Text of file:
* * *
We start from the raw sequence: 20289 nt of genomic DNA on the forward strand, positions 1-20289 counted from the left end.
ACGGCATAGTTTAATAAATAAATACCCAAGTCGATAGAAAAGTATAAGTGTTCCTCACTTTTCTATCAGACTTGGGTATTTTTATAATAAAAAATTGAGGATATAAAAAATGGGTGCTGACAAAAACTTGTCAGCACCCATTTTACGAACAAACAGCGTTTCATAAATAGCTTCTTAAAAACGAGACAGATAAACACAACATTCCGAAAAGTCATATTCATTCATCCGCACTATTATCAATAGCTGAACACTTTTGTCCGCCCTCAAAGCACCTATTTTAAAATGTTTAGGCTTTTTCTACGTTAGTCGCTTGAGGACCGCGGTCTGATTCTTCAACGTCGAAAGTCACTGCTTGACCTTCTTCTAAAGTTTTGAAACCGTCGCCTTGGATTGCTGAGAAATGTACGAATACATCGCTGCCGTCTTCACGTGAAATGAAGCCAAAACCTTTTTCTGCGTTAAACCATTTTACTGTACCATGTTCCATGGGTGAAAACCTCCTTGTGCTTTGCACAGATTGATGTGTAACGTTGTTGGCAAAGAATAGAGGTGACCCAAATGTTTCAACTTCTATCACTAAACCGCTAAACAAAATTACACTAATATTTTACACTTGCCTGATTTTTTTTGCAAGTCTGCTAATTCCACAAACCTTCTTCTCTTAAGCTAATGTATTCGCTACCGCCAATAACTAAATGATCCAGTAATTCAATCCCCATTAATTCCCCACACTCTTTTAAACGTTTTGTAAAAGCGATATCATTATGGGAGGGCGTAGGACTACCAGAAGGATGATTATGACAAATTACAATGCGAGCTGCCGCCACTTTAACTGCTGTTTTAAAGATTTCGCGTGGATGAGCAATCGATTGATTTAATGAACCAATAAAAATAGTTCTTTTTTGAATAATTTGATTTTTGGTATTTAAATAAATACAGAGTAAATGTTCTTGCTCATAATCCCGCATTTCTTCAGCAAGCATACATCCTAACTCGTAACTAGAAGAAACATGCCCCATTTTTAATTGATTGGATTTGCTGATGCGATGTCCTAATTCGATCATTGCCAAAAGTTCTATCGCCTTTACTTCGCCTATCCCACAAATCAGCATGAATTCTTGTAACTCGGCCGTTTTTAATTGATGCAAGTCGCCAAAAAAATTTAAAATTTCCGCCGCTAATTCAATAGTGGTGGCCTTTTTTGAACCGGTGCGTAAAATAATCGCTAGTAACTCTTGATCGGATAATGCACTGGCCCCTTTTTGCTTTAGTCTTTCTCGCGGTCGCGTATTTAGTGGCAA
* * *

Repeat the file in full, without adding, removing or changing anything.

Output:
We start from the raw sequence: 20289 nt of genomic DNA on the forward strand, positions 1-20289 counted from the left end.
ACGGCATAGTTTAATAAATAAATACCCAAGTCGATAGAAAAGTATAAGTGTTCCTCACTTTTCTATCAGACTTGGGTATTTTTATAATAAAAAATTGAGGATATAAAAAATGGGTGCTGACAAAAACTTGTCAGCACCCATTTTACGAACAAACAGCGTTTCATAAATAGCTTCTTAAAAACGAGACAGATAAACACAACATTCCGAAAAGTCATATTCATTCATCCGCACTATTATCAATAGCTGAACACTTTTGTCCGCCCTCAAAGCACCTATTTTAAAATGTTTAGGCTTTTTCTACGTTAGTCGCTTGAGGACCGCGGTCTGATTCTTCAACGTCGAAAGTCACTGCTTGACCTTCTTCTAAAGTTTTGAAACCGTCGCCTTGGATTGCTGAGAAATGTACGAATACATCGCTGCCGTCTTCACGTGAAATGAAGCCAAAACCTTTTTCTGCGTTAAACCATTTTACTGTACCATGTTCCATGGGTGAAAACCTCCTTGTGCTTTGCACAGATTGATGTGTAACGTTGTTGGCAAAGAATAGAGGTGACCCAAATGTTTCAACTTCTATCACTAAACCGCTAAACAAAATTACACTAATATTTTACACTTGCCTGATTTTTTTTGCAAGTCTGCTAATTCCACAAACCTTCTTCTCTTAAGCTAATGTATTCGCTACCGCCAATAACTAAATGATCCAGTAATTCAATCCCCATTAATTCCCCACACTCTTTTAAACGTTTTGTAAAAGCGATATCATTATGGGAGGGCGTAGGACTACCAGAAGGATGATTATGACAAATTACAATGCGAGCTGCCGCCACTTTAACTGCTGTTTTAAAGATTTCGCGTGGATGAGCAATCGATTGATTTAATGAACCAATAAAAATAGTTCTTTTTTGAATAATTTGATTTTTGGTATTTAAATAAATACAGAGTAAATGTTCTTGCTCATAATCCCGCATTTCTTCAGCAAGCATACATCCTAACTCGTAACTAGAAGAAACATGCCCCATTTTTAATTGATTGGATTTGCTGATGCGATGTCCTAATTCGATCATTGCCAAAAGTTCTATCGCCTTTACTTCGCCTATCCCACAAATCAGCATGAATTCTTGTAACTCGGCCGTTTTTAATTGATGCAAGTCGCCAAAAAAATTTAAAATTTCCGCCGCTAATTCAATAGTGGTGGCCTTTTTTGAACCGGTGCGTAAAATAATCGCTAGTAACTCTTGATCGGATAATGCACTGGCCCCTTTTTGCTTTAGTCTTTCTCGCGGTCGCGTATTTAGTGGCAA